The issue of elephant abuse certainly tugged at my heart and I was happy to contribute. These magnificent creatures have changed my life and made me see things in a different way. It has made me more conscious of what I do or don't support with my time and money. And has made me more aware of not only how animals are treated, but all living things.

A friend of mine so eloquently captioned this photo for me, in the words of Sir Mix A Lot...
"I like big butts and I cannot lie."

I'm sure you will see more of my elephant photos in the future!

Wednesday, May 22, 2013

Magical Moment 624, "Thailand - Music and National Parks!"


We stayed in the city of Chiang Mai for a few days at a hotel near the Tha Phae Gate, which is the remnants of the ancient city that dates back to the 1300s. On Sunday evenings, this gate is the beginning of an enormous walking market. This mostly caters to tourists and is a chance for them to see and purchase authentic souvenirs made by the local people. Eddie and I got the chance to go 2 different Sundays. It goes for miles and we never even got to all of it. (click to enlarge)

 

Here, we witnessed some pretty interesting things. At one point, a loud speaker announced something in Thai. Suddenly, the thousands of people that filled the streets stood to their feet in silence. We realized they were playing the Thailand National Anthem.


We saw and heard so many interesting musicians in Thailand. I wished I could have recorded them all.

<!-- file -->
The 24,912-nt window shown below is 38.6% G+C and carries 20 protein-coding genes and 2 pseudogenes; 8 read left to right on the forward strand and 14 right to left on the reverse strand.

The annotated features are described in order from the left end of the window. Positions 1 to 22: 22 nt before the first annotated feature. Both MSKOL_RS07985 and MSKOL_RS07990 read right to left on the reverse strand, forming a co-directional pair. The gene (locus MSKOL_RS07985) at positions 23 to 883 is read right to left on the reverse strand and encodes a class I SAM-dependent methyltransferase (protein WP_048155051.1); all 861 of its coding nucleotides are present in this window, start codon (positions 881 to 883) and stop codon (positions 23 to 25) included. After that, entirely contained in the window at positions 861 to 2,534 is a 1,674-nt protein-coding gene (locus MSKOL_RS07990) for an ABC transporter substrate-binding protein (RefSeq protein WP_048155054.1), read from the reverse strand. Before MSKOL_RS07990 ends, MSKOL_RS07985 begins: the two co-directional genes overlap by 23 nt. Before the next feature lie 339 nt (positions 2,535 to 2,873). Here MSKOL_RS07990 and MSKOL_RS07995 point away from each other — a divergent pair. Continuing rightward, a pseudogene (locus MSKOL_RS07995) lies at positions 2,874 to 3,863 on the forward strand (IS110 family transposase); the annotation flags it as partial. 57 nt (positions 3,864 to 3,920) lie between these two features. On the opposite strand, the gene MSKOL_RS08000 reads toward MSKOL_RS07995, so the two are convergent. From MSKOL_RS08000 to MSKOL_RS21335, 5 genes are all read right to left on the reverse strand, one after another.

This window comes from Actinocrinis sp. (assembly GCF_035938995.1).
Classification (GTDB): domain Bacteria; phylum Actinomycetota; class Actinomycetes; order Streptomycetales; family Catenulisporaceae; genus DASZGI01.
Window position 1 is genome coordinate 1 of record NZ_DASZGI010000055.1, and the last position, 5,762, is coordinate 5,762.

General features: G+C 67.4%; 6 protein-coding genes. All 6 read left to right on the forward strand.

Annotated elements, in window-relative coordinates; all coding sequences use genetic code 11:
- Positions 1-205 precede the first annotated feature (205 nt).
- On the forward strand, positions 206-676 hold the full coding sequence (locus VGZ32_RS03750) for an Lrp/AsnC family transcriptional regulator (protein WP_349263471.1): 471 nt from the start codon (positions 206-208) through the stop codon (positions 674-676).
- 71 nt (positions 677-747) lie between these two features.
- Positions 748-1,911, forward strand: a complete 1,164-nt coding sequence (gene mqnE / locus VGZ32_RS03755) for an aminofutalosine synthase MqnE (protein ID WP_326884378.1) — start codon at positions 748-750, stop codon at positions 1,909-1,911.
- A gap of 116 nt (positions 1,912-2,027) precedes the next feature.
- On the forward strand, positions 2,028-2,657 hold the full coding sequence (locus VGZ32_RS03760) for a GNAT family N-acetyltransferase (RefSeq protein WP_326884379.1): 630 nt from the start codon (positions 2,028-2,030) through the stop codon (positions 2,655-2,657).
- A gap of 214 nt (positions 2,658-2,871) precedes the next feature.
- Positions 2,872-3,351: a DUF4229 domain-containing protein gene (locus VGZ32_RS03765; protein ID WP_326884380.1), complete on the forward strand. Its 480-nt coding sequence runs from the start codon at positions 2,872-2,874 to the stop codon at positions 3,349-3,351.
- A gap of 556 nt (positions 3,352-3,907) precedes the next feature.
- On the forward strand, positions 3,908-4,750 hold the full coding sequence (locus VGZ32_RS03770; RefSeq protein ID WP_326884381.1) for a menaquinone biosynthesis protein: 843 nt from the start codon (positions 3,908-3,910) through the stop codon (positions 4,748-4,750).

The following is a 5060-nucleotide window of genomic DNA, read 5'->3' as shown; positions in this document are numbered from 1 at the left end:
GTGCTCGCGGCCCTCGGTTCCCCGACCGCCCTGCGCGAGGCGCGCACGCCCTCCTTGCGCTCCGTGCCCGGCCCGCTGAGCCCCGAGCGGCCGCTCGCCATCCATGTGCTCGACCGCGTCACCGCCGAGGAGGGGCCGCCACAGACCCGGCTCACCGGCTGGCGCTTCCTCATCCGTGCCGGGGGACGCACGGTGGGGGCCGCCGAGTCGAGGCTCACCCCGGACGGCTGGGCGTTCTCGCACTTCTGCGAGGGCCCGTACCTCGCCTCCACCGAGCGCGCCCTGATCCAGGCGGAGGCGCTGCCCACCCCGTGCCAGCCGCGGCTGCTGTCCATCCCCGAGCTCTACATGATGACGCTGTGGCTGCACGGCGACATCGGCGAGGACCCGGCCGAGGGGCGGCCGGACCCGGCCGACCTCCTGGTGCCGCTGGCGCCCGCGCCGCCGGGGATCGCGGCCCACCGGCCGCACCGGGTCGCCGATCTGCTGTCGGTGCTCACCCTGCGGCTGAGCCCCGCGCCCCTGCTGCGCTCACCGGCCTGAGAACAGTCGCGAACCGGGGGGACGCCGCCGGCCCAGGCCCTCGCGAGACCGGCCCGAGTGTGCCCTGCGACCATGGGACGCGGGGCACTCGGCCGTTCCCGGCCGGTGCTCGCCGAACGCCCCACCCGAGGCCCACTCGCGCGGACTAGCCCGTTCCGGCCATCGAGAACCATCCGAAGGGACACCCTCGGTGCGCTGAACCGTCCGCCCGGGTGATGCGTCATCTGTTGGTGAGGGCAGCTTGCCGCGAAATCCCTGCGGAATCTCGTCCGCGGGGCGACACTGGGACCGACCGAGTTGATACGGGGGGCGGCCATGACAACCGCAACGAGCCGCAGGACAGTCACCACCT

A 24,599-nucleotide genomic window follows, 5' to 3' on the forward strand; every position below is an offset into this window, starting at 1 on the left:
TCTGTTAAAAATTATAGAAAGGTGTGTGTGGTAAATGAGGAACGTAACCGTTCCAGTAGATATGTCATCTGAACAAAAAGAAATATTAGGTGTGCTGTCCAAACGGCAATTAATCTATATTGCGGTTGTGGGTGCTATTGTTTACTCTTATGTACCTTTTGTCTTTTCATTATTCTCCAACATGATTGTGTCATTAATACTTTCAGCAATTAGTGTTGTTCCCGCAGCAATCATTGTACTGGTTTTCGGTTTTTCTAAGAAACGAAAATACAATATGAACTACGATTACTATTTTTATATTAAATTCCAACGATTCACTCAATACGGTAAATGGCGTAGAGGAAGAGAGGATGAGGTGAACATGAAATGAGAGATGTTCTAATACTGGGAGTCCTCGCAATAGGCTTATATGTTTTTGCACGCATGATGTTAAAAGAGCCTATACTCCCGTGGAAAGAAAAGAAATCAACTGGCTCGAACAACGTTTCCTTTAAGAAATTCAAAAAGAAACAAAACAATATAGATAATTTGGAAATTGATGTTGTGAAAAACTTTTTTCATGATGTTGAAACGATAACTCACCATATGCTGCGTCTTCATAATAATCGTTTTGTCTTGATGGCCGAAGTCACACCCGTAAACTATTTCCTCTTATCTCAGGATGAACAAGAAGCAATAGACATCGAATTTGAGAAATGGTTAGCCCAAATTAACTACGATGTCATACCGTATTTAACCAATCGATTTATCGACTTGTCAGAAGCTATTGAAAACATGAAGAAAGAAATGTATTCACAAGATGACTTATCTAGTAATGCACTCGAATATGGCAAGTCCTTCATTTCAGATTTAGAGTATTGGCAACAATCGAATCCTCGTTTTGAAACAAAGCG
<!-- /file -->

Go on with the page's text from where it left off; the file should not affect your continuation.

Left: This man stopped his traditional Thai song when he saw me with a camera
and began playing jingle bells...way to read to your audience,
my fellow street musician! He got a tip from me.











But the most interesting was this man...I was so impressed with his multi-tasking!


One of the most memorable experiences with music that I had, was when we stayed at Elephant Nature Park and I noticed an old, acoustic guitar at the office. I discovered it was one of the employees, whose dream it was to become a performing musician. I asked if he knew any American songs and he said yes. He learns them to improve his English. So together we sang and played "Stand By Me," "Poker Face," and a few other random songs (whatever we both kind of knew and I could strum...which is not much.) Funny how musicians always find music, no matter where they are.